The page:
Professional Studies for Screen-Based Media
Foundation Degree South West
 
 
 
   
 
>
Branding
     

Development of the brand concept

   

One of the first uses of branding was seen on large farms where the cattle were physically └branded' with a sign burnt onto their skin so farmer X knew which were his cows and which were not, by the marking on the animal.

The concept has moved on a lot from this simple labelling showing ownership device. However, modern day marketers still use this ownership device. There are lots of examples where a brand reminds you who owns it; so we see chocolate from Cadburys, a new film from Disney, and the latest perfume from Chanel. Here the brand owners want to reassure us about the offering, źit must be good itís from Cadburysí!

Contemporary roles given to branding are sophisticated. Brands are now symbolic of the lifestyles of consumers. Purchasing and consuming them are ways we communicate to others what kind of person we are / want to be / wish we were. Fashion brands, music, mobile phones and even holiday resorts all thrive on this kind of symbolic branding.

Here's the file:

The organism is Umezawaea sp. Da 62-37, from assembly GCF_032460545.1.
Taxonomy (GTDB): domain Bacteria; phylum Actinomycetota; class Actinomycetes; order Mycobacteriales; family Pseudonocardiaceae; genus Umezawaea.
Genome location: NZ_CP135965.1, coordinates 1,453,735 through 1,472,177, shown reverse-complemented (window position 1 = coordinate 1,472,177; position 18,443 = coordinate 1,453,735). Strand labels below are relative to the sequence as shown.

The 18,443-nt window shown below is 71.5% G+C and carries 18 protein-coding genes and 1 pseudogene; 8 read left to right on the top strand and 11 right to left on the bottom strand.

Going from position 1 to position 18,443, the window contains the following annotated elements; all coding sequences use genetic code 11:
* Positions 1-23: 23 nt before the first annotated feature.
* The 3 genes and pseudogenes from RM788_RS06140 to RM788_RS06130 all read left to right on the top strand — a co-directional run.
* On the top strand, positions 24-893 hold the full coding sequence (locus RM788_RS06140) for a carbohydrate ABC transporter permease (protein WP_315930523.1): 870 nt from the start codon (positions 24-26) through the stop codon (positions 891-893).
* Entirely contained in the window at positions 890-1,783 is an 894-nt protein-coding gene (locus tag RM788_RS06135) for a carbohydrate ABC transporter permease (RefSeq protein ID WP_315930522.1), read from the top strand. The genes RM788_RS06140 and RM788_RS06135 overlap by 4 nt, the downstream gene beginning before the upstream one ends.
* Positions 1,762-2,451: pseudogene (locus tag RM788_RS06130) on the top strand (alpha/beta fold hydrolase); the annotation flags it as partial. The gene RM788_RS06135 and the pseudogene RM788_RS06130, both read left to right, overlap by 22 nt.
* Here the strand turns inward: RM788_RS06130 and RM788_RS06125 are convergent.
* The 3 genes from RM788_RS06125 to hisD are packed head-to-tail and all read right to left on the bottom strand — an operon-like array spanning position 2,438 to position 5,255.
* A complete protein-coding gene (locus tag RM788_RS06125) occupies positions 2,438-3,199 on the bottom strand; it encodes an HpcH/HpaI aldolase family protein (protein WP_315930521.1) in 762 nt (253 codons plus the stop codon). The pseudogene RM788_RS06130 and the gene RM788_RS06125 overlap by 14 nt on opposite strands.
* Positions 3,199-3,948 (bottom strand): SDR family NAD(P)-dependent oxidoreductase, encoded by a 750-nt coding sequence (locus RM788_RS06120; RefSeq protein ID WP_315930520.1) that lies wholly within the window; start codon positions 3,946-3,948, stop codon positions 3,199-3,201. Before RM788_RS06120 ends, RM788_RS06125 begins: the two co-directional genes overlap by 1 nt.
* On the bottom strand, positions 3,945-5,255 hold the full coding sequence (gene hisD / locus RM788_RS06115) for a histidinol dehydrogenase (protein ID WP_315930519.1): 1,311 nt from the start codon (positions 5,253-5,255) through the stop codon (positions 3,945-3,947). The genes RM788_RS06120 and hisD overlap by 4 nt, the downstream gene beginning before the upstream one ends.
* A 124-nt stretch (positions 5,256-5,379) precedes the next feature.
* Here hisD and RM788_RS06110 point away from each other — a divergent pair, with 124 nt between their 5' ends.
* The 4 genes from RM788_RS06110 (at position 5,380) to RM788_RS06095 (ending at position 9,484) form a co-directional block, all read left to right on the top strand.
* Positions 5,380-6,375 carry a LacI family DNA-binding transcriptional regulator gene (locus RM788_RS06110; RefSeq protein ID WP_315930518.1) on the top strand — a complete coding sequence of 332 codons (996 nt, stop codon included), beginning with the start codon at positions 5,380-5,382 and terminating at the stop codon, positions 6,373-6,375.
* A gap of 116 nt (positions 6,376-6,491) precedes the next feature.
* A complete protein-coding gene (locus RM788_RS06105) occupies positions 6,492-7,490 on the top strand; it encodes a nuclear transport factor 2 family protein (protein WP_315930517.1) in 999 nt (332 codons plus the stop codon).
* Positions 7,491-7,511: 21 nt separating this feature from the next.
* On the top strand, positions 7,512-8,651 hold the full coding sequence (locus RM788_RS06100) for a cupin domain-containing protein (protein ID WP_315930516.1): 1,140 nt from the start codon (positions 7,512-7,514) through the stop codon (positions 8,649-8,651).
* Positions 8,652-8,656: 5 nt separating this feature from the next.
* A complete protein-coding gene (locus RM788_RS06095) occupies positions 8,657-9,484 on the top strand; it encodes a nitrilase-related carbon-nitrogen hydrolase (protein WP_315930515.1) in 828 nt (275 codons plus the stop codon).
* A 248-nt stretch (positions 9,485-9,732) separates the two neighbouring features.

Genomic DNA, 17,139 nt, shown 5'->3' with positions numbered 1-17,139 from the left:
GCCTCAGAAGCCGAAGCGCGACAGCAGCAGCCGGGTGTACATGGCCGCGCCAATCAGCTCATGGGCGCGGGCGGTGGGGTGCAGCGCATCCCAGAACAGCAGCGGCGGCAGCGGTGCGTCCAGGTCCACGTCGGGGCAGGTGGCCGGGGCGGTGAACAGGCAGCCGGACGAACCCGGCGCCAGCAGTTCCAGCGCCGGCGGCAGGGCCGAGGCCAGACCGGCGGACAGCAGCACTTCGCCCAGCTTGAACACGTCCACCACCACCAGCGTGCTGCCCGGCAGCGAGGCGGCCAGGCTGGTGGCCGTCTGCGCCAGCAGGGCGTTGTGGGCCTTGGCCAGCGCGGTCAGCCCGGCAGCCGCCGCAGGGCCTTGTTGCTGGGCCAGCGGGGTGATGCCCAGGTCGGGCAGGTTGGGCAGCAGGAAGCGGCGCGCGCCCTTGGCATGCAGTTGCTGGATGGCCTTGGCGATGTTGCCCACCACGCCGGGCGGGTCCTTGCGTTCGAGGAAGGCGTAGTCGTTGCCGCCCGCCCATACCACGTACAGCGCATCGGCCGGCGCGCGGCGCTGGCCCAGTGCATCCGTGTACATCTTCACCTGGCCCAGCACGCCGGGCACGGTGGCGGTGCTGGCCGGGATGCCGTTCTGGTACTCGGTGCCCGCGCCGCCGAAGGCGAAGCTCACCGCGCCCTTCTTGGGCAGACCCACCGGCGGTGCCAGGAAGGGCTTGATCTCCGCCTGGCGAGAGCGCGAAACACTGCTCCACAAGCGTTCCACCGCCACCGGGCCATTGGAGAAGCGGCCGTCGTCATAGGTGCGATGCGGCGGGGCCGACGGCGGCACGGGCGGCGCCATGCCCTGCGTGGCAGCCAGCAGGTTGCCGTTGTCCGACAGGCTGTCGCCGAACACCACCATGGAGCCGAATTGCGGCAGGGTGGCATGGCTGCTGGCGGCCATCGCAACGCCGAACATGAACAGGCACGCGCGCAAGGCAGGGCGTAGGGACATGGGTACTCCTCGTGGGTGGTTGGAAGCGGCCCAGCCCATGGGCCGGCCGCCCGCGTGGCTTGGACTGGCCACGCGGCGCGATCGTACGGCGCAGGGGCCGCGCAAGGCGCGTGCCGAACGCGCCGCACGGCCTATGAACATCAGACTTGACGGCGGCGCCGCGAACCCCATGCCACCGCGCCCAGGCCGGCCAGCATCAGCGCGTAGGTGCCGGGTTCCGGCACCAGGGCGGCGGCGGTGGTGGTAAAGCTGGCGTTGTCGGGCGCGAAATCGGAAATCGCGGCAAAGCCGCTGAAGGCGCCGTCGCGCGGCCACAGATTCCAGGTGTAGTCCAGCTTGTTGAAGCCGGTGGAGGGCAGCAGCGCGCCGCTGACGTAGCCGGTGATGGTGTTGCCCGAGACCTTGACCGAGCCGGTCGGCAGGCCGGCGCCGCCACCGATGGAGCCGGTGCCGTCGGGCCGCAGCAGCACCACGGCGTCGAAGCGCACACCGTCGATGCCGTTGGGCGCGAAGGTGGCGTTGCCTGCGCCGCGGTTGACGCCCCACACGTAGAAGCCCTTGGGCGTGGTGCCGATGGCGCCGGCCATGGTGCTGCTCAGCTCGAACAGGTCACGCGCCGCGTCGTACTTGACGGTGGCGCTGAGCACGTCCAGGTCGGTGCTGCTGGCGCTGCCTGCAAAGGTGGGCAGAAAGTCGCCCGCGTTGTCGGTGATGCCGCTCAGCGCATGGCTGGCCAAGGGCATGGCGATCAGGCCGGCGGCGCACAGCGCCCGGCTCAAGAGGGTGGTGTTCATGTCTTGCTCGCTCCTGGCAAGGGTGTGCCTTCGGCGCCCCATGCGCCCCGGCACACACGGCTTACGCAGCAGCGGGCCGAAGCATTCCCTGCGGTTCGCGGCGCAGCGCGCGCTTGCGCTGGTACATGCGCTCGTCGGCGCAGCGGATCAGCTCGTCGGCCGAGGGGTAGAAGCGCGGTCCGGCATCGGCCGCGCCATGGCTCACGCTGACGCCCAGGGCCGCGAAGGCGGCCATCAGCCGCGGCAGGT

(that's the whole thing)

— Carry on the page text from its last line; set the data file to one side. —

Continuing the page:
Animal, Just Add Water and FCUK are all examples of brands gaining success primarily by offering consumers the ability to say things about themselves. If you are not convinced, ask yourself would you be happy to go to a night-club in a Marks and Spencers pullover and a pair of Asda jeans?

Much current debate about brands is related to this idea that a persons own self-identity and social identity is helped through the brands they choose to own. Self-identity is about what a person thinks about himself or herself and social-identity is about what they believe other people think about him or herself. The difference here are subtle but important, some brands are better able to project an image than others.

Some brands will be considered very personally relevant to some consumers and so perform the self-identity task better. Arguably, the fact that consumers are often not seen by their friends when consuming services means that these brands might relate more to self-identity (what sort of holiday best reinforces the sort of person I think I am?). Although clearly social-identity may influence the type of credit card you own and we might imagine that part of the pleasure of a business class flight is walking past other flyers to check in at the 'red carpeted' check in desk and into the 'reserved' departure lounge.

Stuart Perl, Regional Director of Marketing (EMEA), Cunard Line Seaborne Cruise Line.

Spencer Brace, Sales & Marketing Manager, Bournemouth International Airport.